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Bill Gates: Environmental Benefits of Cultured Meat “Sketchy at Best” – The Experts Respond

bill gates
© Masaru Kamikura – – Attribution 2.0 Generic (CC BY 2.0)

MIT Technology Review published last week their annual Ten Breakthrough Technologies edition, this time curated by Bill Gates in a piece titled, “Bill Gates: How we’ll invent the future.” In his list of technologies he believes will shape the future, Gates includes the “cow-free burger” and discusses how “lab-grown meat improves our quality of life.”

In his introduction to the edition, Gates says of cultured meat: “Growing animal protein in a lab isn’t about feeding more people. There’s enough livestock to feed the world already, even as demand for meat goes up. Next-generation protein isn’t about creating more—it’s about making meat better. It lets us provide for a growing and wealthier world without contributing to deforestation or emitting methane. It also allows us to enjoy hamburgers without killing any animals.” He then states that “… lab-grown meat improves our quality of life.”

In the article itself, Gates goes on to say that, on one hand, the “problem is that people aren’t likely to stop eating meat anytime soon. Which means lab-grown and plant-based alternatives might be the best way to limit the destruction” – however, he then says that on the other hand, the “drawback of lab-grown meat is that the environmental benefits are still sketchy at best—a recent World Economic Forum report says the emissions from lab-grown meat would be only around 7% less than emissions from beef production.”

Is Gates correct? Does lab-grown meat really offer few environmental benefits when compared to animal agriculture? We at vegconomist asked a couple of clean meat specialists for their expert opinions…

Some experts beg to differ

Paul Shapiro author of the Washington Post bestseller “Clean Meat: How Growing Meat Without Animals Will Revolutionize Dinner and the World”, said to vegconomist; “I do suspect that calling the eco-benefits of clean meat “sketchy at best” is just not true. The evidence is very strong that culturing animal cells is better for the planet than raising and slaughtering whole animals.”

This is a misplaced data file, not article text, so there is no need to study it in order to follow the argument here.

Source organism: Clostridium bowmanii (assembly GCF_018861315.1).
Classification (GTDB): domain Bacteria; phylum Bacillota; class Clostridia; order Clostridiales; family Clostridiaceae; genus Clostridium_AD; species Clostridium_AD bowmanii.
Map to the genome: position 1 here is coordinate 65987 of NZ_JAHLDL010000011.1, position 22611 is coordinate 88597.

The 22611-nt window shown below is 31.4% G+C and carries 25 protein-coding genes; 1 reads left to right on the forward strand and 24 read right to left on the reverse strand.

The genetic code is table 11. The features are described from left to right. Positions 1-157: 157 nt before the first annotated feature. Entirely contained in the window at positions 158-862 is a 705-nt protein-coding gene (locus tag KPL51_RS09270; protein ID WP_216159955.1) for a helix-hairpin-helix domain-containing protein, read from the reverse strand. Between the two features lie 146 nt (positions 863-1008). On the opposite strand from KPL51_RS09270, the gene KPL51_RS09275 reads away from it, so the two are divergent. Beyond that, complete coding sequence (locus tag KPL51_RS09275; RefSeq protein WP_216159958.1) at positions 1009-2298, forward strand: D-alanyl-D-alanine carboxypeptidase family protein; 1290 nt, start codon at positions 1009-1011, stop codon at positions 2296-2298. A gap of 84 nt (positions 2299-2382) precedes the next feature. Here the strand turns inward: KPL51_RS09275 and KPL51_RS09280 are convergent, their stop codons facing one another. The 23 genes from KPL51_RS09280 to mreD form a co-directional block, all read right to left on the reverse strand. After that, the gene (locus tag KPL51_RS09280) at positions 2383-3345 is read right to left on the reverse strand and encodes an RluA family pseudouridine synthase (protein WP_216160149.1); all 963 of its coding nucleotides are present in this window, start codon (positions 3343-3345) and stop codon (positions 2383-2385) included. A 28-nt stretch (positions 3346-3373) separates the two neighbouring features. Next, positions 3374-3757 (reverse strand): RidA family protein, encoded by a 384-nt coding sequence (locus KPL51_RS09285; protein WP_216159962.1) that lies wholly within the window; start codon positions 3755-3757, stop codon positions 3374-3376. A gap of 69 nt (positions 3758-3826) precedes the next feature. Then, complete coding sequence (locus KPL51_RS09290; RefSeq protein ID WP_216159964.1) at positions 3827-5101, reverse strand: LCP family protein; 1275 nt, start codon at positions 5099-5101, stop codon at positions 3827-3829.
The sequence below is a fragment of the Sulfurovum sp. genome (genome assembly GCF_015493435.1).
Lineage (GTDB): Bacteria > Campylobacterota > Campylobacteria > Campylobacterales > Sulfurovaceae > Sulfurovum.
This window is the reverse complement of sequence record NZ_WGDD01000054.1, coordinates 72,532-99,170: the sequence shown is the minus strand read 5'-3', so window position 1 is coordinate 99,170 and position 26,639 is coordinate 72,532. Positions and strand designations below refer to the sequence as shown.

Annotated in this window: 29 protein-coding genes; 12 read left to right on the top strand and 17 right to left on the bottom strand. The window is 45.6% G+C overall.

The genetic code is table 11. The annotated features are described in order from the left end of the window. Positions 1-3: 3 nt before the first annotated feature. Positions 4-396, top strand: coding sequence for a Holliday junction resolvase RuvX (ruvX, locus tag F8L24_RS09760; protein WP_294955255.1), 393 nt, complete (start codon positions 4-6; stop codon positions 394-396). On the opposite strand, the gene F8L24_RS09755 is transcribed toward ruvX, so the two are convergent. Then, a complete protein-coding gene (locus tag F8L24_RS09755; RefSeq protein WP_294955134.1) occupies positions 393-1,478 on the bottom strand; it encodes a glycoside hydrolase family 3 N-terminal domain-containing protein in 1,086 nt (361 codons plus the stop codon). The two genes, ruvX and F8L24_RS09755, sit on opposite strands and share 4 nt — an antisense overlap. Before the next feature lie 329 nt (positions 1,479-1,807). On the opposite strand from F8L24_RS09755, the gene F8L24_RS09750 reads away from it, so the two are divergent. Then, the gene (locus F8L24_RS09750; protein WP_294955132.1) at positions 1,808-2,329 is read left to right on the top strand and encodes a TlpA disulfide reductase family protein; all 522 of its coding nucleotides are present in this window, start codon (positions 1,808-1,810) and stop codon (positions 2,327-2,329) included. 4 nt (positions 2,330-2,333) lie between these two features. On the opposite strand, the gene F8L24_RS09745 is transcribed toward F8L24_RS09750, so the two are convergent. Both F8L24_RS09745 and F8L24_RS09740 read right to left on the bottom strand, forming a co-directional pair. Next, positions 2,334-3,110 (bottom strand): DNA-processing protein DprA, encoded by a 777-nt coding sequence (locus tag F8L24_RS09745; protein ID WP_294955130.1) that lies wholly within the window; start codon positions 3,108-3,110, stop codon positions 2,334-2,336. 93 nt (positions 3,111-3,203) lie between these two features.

Shapiro quotes his recent Medium article , Creating Clarity in the Cultured Meat Climate Confusion – “The reality is that while it’s still too early to predict what cultured meat production may look like at scale, and while nothing is certain, under nearly all scenarios it’ll better for the climate than how we currently produce meat.”

Benjamina Bollag, CEO and founder of cellular agriculture firm Higher Steaks, responded as follows: “The carbon footprint and environmental benefit of cell-based meat will be subject to continuing innovation to create circular energy loops in which energy and resource loss is limited from the system. For example, water recycling, intelligent use of land, use of waste products to fuel production of materials required for cell-based meat production. The truth is that additional work is needed to confirm or refute the research that has been carried out in the area so far.”

“As a cell-based meat company, we understand that there are clear and obvious benefits to producing cell based meat e.g. decreased use of land, decreased risk of disease transmission through strained factory farming slaughter house practices.” (e.g. 22 hogs are killed per minute at JBS SA).

“We believe that while additional work needs to be carried out both to refine the figures for the environmental benefits of cell-based meat and to innovate to maximise the energy and re-use of waste efficiency of cell-based meat, for the many other clear reasons that cell-based meat has a positive impact on our treatment of animals and world health – it is certainly worthy of our effort.”

The debate continues…

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